Many of you have certainly heard me say something along the lines of "vital congregations are engaged in the work of dismantling structural racism and eradicating systemic poverty." This is the work that leads us to ask why our neighbors are hungry, why our neighbors don't have access to affordable shelter, why our neighbors are struggling every day to make ends meet. As we establish relationships with our neighbors who visit our food pantries, our clothing closets, or who sleep in our churches during the winter months, we begin to hear their stories and see their inherent dignity as God's beloved children (just like each of us!), and we begin to ask "why."
This week, Shannon Hanson and I attended a conference with the title "Fraught and Flummoxed." What a title!!! We were being asked to wrestle with the intersections of Christian nationalism, White supremacy, structural racism, systemic poverty, and our call to be people who take seriously the prayer asking God's kingdom to come and will be done "on earth as it is in heaven."
How do we live into the prayer Jesus taught his disciples, and us by extension, in a world where the very systems and structures we all participate in simply by living are opposed to God's vision of beloved community and actively seeking to thwart God's justice? How do we even begin to dismantle structural racism or dismantle systemic poverty? It's just too big, and so we as Christians and leaders and children of God are, quite simply, fraught and flummoxed.
If only I could say that this conference solved the conundrum. Offered the magic formula that leads every faithful follower of Jesus Christ, every vital congregation, into this life-giving, life-saving, life-changing work. Because that is exactly what it is. Structural racism and systemic poverty combine to cut lives short every day, all around us. Our work as the church to combat these systems and structures is completely in line with and in response to the work of Jesus as Savior.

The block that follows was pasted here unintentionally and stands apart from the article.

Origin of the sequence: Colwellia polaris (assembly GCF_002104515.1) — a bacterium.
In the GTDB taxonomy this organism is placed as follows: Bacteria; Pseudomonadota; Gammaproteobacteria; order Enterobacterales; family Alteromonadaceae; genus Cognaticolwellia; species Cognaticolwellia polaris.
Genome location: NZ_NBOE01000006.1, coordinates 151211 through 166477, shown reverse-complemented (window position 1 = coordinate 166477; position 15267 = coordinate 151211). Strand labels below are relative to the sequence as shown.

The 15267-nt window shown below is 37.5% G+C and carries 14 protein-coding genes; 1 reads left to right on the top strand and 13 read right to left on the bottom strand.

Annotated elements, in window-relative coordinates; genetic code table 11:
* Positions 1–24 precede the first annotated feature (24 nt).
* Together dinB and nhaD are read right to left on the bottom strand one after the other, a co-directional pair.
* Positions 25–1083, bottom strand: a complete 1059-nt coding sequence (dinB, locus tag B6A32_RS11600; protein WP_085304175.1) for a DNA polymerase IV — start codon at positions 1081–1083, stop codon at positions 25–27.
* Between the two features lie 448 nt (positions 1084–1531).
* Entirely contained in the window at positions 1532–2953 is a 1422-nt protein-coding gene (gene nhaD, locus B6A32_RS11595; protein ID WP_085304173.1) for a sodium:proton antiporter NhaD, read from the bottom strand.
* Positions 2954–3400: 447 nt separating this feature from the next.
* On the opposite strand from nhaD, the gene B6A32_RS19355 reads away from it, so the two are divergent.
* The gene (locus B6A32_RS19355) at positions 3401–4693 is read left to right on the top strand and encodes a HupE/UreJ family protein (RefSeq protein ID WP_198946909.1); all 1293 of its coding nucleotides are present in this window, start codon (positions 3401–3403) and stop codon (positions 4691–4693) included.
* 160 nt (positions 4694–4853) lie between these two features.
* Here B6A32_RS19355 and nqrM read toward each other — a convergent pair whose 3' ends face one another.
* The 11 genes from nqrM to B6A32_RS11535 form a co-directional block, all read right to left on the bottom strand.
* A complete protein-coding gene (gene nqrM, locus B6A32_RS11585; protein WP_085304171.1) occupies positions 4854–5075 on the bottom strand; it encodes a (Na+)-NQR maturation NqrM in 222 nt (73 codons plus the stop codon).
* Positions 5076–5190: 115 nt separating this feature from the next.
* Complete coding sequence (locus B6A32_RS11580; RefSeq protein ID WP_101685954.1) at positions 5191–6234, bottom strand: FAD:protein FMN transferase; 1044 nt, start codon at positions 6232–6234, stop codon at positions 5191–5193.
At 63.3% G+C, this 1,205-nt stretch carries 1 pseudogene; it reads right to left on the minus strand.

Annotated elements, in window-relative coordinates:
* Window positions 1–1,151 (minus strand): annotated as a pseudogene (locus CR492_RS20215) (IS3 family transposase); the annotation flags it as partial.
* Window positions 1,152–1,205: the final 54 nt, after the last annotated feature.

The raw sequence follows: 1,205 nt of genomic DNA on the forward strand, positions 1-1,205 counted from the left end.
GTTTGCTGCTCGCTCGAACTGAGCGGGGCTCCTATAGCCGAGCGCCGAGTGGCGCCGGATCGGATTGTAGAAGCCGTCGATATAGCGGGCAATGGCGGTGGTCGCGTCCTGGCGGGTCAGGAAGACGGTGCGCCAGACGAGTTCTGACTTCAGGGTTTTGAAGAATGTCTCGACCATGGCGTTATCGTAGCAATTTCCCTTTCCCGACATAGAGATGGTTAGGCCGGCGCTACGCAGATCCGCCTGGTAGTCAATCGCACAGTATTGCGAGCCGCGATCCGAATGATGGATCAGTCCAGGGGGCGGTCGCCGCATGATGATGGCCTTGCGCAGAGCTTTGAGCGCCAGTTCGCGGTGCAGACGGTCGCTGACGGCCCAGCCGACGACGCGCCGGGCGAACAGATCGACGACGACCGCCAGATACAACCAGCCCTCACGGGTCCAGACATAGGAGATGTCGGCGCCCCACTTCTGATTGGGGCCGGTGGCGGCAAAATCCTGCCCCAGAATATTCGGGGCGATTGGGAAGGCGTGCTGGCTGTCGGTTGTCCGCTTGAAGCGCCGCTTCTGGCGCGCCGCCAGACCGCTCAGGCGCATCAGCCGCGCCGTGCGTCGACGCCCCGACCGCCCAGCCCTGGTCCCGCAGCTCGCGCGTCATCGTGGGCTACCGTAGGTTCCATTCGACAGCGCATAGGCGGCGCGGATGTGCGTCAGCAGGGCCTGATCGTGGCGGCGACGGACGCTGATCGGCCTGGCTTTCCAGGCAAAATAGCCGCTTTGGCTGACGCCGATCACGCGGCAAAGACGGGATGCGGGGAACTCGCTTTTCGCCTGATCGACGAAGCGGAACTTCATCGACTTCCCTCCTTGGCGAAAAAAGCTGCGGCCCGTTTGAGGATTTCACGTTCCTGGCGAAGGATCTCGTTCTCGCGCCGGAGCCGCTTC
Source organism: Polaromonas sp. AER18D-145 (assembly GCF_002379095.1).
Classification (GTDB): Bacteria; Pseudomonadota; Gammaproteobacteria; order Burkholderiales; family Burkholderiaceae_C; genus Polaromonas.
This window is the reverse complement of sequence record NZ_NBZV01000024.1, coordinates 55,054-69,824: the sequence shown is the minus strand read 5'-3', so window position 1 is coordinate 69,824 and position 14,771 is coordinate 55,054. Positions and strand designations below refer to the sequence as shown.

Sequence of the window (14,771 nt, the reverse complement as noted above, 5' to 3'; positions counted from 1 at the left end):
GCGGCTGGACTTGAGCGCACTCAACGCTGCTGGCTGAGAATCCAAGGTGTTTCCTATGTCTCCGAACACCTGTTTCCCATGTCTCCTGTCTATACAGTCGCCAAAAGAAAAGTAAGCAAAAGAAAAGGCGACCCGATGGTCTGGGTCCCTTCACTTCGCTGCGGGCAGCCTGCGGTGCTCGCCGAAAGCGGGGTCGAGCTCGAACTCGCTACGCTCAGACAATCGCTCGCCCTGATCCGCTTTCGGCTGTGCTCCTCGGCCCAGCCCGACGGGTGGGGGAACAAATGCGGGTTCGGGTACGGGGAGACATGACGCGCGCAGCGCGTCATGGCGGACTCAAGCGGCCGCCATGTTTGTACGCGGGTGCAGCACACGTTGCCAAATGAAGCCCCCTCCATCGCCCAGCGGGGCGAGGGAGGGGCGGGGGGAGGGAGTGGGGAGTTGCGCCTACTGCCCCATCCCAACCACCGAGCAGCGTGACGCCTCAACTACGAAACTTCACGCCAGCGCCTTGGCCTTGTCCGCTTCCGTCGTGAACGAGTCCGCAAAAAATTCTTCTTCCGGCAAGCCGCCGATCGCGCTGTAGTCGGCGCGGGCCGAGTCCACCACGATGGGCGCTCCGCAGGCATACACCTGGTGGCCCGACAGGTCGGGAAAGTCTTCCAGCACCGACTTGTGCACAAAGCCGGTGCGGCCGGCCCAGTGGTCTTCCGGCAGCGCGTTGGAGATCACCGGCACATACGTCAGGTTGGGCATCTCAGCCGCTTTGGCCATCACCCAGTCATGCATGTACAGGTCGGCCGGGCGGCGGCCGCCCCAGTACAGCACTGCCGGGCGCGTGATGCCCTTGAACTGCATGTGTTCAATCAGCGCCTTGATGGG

But, no, no solution was offered. No quick fix, no three-part process. Which makes sense. The foundations for these deadly systems and structures began to be built a long time ago, when Emperor Constantine took the symbol of the cross as one under which to use military might to conquer the world. We have a lot to dismantle and eradicate.
So here's a little bit of Good News, and a little bit of hope for the journey. We are not alone in this work! Shannon and I met other people committed to pursuing a vision of justice that leads to the abundant life Jesus promised for everybody, all of our neighbors, and though we left without easy solutions, we also left with encouragement for the work ahead.
We are not alone in this work! The Bay Retreat is an opportunity to gather with leaders from across the country and partners in ministry within the Presbytery to continue the conversation and shape our intentions. Learning more about being vital congregations is a step towards dismantling structures of injustice and eradicating systems that oppress.
Not only are we not alone, God has planted us where we are for a reason! Each of our congregations, each of our pastors, each of us has been planted where we are to be part of, involved in, and sharing the saving work of Jesus Christ. And that's here and now! That's meant to be today! What else do we mean when we say "give us this day our daily bread."
The Bay Retreat is an opportunity to bring our fraught and flummoxed selves together for encouragement, equipping, and enlivening. Together, as partners empowered by the Holy Spirit, as followers of Jesus Christ, and as children of the Almighty God, we can build vital congregations that are engaged in the work of dismantling structural racism and eradicating systemic poverty.
May God make it so! Amen.
Grace and Peace,